by

June 14, 2012

Do you like this?

You know that jarring sensation when you repeat a word over and over and over until, suddenly, all of its meaning fades away, leaving you with the feeling of something being both innately familiar yet totally alien?  

Composer Tim Hinck not only encourages that experience, but he also wants you to take it in—to process and relish it, embrace the dissociative. That’s why in 2009, Hinck founded the New Dischord Festival, a four-day event that combines top-level classical performers with avant-garde experimentation and conceptual visual art, taking place in venues across the city.

The result is a concentrated exercise in juxtaposition. Classically trained symphony performers and UTC instructors gather to play highly abstract, decidedly contemporary works. Instead of taking place in recital halls or chambers, the pieces are presented in lofts, museums and even out in the open air. The velvet curtain is put away and events are brought out into the public, allowing the adventurous patron, the artsy enthusiast, and the unexpecting pedestrian to meet and mingle in an environment without the stuffy connotations of a stage and theater seating.  

It’s all part of an experiment—an attempt to expose the general population to something that they would otherwise have to seek out. And as a testament to the evolving cultural palette of the city, the results have all been positive.

New Dischord, by its very nature not an easy event to market, has managed to garner attention from multiple major media outlets in the city, and its Kickstarter campaign has already surpassed its opening goal of $800. That gives you a sense of the size (still small), but also a hint of the ambition behind it. At a time where developing, non-corporate branded festivals are falling through the cracks and closing up shop, New Dischord has grown slowly but steadily over the last three years and is now poised for real growth in the upcoming year, thanks in no small part to growing community interest and a hometown appreciation for locals bringing the new and innovative to the people.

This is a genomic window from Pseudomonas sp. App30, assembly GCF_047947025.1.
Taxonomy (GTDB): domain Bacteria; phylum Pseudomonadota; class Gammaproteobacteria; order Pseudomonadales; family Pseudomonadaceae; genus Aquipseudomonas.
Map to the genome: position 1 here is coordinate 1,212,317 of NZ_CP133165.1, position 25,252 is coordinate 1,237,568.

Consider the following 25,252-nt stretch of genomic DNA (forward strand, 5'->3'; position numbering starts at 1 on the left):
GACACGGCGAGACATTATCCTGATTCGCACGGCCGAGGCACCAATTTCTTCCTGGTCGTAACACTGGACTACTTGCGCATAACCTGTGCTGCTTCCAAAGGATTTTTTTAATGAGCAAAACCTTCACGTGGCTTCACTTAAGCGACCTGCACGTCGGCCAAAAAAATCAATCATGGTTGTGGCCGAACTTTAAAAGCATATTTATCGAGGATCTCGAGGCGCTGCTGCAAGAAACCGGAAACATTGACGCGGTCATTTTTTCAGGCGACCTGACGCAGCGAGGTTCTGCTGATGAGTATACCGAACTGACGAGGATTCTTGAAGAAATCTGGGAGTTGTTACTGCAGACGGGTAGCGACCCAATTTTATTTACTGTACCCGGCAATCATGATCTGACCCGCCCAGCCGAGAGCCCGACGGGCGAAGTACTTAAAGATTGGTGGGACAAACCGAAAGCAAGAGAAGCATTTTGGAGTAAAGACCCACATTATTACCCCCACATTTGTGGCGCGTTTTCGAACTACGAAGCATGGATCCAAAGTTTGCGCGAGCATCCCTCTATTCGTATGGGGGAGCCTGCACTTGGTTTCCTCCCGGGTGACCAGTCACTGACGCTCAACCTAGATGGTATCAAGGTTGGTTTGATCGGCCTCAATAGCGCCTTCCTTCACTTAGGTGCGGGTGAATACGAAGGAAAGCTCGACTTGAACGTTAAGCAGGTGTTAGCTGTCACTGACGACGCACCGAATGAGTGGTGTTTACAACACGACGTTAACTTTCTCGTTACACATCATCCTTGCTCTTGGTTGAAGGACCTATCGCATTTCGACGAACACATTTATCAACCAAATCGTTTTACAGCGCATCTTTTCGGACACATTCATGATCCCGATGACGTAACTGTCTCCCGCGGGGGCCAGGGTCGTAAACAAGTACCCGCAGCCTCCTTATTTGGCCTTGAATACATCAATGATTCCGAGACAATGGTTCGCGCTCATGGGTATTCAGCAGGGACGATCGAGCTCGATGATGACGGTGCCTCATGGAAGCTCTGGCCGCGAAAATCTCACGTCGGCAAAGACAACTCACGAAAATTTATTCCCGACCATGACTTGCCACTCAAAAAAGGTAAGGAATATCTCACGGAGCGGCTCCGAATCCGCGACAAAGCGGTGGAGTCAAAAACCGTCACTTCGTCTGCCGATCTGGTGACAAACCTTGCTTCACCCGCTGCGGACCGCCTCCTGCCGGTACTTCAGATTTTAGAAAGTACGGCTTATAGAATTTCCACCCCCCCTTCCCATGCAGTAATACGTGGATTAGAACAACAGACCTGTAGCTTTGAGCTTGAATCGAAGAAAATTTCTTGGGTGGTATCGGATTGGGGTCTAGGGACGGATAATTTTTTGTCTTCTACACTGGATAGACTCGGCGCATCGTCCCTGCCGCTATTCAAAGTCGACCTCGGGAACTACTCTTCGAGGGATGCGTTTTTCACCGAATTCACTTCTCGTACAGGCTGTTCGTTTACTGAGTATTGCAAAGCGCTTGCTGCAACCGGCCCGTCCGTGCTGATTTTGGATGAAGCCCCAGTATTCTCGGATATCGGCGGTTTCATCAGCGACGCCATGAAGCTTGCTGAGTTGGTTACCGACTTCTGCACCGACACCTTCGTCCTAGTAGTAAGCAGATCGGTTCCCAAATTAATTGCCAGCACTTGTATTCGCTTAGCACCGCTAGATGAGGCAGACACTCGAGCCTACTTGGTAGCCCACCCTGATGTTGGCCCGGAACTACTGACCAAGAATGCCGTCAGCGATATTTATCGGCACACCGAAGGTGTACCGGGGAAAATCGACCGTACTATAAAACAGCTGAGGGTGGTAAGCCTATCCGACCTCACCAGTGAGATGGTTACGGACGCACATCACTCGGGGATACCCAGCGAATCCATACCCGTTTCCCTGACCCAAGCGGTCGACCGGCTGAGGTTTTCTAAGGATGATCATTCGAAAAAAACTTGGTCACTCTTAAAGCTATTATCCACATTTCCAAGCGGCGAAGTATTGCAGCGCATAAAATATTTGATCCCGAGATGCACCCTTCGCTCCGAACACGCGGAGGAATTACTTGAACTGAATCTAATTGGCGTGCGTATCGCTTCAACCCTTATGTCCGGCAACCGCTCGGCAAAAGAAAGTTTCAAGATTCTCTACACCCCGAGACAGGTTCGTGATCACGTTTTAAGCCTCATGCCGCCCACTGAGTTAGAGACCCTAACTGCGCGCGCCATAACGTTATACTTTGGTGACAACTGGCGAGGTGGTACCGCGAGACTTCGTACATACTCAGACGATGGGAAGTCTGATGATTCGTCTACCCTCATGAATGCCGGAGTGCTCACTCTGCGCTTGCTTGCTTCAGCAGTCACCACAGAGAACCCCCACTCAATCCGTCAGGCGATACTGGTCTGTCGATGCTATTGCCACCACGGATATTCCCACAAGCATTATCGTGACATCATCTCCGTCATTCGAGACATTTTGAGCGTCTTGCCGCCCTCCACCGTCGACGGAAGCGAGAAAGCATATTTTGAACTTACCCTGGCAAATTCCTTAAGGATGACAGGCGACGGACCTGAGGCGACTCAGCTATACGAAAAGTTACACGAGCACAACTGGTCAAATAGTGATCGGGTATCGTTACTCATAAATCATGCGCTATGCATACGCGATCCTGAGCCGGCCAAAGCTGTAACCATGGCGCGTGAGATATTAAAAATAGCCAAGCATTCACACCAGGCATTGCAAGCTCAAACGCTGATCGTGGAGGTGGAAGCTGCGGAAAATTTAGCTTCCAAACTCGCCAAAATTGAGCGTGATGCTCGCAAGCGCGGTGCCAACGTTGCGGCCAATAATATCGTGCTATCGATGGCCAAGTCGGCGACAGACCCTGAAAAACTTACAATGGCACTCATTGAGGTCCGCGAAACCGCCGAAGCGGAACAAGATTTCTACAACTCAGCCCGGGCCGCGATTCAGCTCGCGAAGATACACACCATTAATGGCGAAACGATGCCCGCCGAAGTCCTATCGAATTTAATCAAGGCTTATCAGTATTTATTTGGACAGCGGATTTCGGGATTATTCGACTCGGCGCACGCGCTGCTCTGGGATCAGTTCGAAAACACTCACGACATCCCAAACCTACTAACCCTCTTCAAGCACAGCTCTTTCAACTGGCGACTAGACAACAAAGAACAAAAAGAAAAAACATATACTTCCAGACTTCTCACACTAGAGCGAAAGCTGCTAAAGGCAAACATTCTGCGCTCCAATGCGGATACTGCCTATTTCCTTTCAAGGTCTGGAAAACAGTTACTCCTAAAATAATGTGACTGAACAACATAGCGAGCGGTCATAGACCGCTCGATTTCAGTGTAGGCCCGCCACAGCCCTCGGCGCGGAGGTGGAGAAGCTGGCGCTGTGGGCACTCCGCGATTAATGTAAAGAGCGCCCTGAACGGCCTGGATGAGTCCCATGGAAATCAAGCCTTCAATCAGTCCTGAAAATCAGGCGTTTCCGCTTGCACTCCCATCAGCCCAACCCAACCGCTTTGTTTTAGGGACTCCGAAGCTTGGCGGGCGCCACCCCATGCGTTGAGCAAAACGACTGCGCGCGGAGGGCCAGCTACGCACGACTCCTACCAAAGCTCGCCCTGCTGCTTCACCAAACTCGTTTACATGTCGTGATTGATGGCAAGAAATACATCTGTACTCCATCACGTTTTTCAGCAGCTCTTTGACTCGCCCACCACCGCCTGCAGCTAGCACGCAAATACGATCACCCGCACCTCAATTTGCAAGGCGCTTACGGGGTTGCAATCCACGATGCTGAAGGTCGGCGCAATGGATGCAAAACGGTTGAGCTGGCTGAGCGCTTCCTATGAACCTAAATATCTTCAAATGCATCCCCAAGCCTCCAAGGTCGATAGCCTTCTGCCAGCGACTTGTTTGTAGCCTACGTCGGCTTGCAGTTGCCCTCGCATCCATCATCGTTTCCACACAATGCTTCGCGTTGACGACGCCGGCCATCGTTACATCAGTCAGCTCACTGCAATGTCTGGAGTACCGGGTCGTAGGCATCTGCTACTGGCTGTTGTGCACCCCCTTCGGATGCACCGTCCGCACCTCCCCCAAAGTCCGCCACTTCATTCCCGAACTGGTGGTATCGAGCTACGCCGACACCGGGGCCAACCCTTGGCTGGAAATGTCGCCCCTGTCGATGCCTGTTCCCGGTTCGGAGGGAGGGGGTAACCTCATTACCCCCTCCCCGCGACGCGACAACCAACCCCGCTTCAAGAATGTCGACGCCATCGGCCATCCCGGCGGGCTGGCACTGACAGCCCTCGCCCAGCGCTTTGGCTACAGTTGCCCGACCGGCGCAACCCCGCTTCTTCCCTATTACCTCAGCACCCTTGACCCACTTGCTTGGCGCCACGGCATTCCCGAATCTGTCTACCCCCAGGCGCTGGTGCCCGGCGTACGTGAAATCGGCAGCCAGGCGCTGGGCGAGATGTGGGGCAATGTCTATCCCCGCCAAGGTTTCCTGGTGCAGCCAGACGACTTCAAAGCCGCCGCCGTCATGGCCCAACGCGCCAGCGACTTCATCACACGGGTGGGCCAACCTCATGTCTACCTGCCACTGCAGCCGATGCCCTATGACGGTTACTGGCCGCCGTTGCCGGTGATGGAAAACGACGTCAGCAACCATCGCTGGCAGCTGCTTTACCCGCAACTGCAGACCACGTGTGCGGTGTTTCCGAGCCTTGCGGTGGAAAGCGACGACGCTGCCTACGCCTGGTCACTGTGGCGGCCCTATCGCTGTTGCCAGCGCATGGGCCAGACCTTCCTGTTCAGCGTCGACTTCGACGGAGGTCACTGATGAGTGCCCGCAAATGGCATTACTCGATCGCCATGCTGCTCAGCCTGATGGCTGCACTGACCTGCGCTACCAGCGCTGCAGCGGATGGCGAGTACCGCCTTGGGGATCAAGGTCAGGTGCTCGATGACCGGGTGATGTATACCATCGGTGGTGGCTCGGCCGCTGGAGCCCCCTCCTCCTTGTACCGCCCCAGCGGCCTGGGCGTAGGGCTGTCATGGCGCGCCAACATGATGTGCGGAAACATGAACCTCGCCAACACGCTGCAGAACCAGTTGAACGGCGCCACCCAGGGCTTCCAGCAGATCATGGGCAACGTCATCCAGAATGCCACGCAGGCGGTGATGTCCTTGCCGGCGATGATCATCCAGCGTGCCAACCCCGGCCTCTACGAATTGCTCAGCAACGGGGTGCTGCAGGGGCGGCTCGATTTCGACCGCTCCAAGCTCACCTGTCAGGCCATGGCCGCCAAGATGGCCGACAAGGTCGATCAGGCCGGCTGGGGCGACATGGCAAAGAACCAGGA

Hinck himself is a native Chattanoogan (he spent his undergrad years at Southern Adventist University in Collegedale before receiving a Fulbright Scholarship to pursue his Master’s in the Netherlands) and he works here both in residency at the Easy Lemon and as an instructor at UTC. However, it wasn’t just his connections to the Scenic City that made bringing this festival to Chattanooga the easy choice. Capitalizing on the second-fiddle image that the Chattanoogan music scene has when compared to Nashville, Atlanta, and even Knoxville, New Dischord is also an attempt at contributing to a soundscape that is refreshingly devoid of sonic predisposition.  

“I wanted to do this in Chattanooga because, especially on the Southside, there is a thriving community of visual artists and yet there is no real established musical arts scene.” Hinck said. “The city is a blank slate in that regard.”  

To combat this, Hinck draws from the pool of local talent, collaborating with members of the Chattanooga Symphony Orchestra and Shaking Ray Levi Society, but for a little scenic diversity, the festival also brings in New York City imports such as Aaron Roche and Evan Lipson—artists with some national touring experience that can help cultivate the developing sound.   

The focus this year is on a premiere entitled “Blue Monsters.” This piece features a brass quintet, visual multimedia, and a young boy soprano by the name of Ethan Dickenson leading a call and response against the movement of the brass. Interestingly, Ethan is not only involved in the performance, but was also a major part of the concept itself. The title stems from Hinck’s interviews with Ethan about his dreams and nightmares, and the resulting imagery is an interpretation of those subconscious images. The visuals and performers are positioned in various yet carefully arranged locations around the hall, resulting in a surreal dreamscape in which the individual is encouraged to reflect inward upon their own subconscious tendencies and confront their “monsters” that pervade both waking and non-waking life.  

Yes, it’s disarming and, frankly, very different than most performances that you’ll find in the area. It’s also exactly the type of thing that has to be experienced to be understood.

New Dischord Festival (In collaboration with the Shaking Ray Levi Society) www.newdischord.org


June 14 • 8 p.m.

Evan Lipson and Tim Hinck

Barking Legs Theater, 1307 Dodds Ave.

June 15 • 8 p.m.

CTRL + ALT + SPEAK:

A Collaboration with Ashley Hamilton

Easy Lemon Loft, 1440 Adams St.

June 16 • 11 a.m.

New Dischord Ensemble

Aquarium Plaza, Aquarium Way

3 p.m.

Songs of the Sea

Hunter Museum of

American Art, 10 Bluff View Ave.

8 p.m.

CTRL + ALT + SPEAK:

A Collaboration with Ashley Hamilton

Easy Lemon Loft, 1440 Adams St.

June 17  • 3 p.m.

New Music for Chamber Ensembles

Hunter Museum of

American Art, 10 Bluff View Ave.

8 p.m.

“Blue Monsters”

Lindsay Street Hall, 901 Lindsay St.

by

June 14, 2012

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